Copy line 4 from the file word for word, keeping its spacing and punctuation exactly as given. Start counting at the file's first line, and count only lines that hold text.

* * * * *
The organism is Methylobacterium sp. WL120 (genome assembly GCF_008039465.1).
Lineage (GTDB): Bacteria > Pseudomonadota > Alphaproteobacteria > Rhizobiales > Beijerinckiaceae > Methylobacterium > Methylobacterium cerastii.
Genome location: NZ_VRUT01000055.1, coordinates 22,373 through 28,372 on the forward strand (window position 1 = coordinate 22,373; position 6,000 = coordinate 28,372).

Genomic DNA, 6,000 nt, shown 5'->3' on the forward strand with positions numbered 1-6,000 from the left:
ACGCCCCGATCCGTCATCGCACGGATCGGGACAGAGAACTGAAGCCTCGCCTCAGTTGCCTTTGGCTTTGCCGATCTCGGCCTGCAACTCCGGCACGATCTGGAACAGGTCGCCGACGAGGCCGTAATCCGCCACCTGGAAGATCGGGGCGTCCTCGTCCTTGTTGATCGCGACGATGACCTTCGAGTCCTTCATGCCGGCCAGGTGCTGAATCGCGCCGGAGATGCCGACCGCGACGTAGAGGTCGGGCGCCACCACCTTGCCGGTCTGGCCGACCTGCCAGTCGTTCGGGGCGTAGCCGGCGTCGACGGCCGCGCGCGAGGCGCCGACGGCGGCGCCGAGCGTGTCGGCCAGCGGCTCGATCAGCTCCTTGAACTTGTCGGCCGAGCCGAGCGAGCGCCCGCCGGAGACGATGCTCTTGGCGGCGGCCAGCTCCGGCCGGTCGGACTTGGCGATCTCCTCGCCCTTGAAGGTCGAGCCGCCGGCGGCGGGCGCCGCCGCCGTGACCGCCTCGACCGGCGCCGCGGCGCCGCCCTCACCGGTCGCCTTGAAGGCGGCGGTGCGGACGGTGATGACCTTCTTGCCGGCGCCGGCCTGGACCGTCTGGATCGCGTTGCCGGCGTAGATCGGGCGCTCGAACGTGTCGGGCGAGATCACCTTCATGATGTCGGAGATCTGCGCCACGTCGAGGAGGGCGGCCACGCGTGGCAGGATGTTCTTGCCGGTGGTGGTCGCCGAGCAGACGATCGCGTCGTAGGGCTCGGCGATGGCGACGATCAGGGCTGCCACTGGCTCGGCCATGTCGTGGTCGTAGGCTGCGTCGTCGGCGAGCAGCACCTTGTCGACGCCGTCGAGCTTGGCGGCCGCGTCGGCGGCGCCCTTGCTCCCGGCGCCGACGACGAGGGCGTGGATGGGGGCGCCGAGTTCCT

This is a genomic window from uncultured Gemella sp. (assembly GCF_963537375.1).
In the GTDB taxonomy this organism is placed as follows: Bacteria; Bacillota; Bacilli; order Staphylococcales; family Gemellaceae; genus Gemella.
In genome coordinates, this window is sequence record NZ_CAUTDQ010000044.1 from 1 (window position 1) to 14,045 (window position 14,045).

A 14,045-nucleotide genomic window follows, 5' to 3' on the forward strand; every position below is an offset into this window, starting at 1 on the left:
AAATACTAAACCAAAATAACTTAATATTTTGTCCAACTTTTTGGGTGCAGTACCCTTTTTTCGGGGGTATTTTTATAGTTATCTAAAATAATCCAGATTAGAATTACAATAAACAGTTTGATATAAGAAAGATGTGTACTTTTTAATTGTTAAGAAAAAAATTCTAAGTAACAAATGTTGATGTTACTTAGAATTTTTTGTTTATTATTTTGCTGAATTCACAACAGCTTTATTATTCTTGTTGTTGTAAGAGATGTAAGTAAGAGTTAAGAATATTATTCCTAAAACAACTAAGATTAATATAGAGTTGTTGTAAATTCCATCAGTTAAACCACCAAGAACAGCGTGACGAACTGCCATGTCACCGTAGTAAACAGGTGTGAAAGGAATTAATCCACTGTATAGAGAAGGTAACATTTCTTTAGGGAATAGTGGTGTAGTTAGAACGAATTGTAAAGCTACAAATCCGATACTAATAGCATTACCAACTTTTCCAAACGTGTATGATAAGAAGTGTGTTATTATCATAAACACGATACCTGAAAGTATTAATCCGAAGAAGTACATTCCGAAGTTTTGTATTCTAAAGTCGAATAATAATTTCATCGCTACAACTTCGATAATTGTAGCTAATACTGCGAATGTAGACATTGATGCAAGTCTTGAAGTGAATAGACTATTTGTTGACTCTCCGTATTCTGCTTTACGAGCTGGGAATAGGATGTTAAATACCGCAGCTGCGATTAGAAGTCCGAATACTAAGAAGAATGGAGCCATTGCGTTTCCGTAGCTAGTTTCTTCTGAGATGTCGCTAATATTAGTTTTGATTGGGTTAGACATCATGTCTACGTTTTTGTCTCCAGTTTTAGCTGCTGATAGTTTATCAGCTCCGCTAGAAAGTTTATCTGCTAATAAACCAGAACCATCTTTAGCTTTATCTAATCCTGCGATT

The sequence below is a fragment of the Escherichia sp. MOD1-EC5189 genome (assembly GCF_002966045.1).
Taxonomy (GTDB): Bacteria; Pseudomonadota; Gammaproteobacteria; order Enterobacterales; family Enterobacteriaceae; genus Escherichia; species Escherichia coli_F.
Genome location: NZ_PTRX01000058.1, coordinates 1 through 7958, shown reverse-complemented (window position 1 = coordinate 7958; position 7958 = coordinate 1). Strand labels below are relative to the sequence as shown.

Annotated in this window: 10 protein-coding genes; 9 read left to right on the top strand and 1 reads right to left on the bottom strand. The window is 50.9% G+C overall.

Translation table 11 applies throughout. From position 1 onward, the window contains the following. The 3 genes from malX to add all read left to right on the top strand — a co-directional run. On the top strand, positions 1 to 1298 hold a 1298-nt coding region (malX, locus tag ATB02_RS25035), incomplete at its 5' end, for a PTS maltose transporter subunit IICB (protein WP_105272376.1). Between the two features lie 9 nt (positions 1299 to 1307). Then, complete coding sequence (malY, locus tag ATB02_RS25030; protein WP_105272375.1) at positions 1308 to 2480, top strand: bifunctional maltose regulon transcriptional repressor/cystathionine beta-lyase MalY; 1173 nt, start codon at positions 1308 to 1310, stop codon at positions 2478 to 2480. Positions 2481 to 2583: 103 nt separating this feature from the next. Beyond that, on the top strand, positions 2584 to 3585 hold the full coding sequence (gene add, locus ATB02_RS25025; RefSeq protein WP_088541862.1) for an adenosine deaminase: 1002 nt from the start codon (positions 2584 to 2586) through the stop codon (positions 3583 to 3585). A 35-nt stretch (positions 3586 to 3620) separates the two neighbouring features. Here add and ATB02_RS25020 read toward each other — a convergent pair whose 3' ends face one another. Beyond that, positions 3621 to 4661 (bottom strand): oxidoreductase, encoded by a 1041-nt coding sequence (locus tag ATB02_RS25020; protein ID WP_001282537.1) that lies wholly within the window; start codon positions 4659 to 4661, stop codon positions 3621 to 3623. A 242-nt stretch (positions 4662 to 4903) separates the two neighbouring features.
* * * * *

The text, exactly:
Genomic DNA, 6,000 nt, shown 5'->3' on the forward strand with positions numbered 1-6,000 from the left: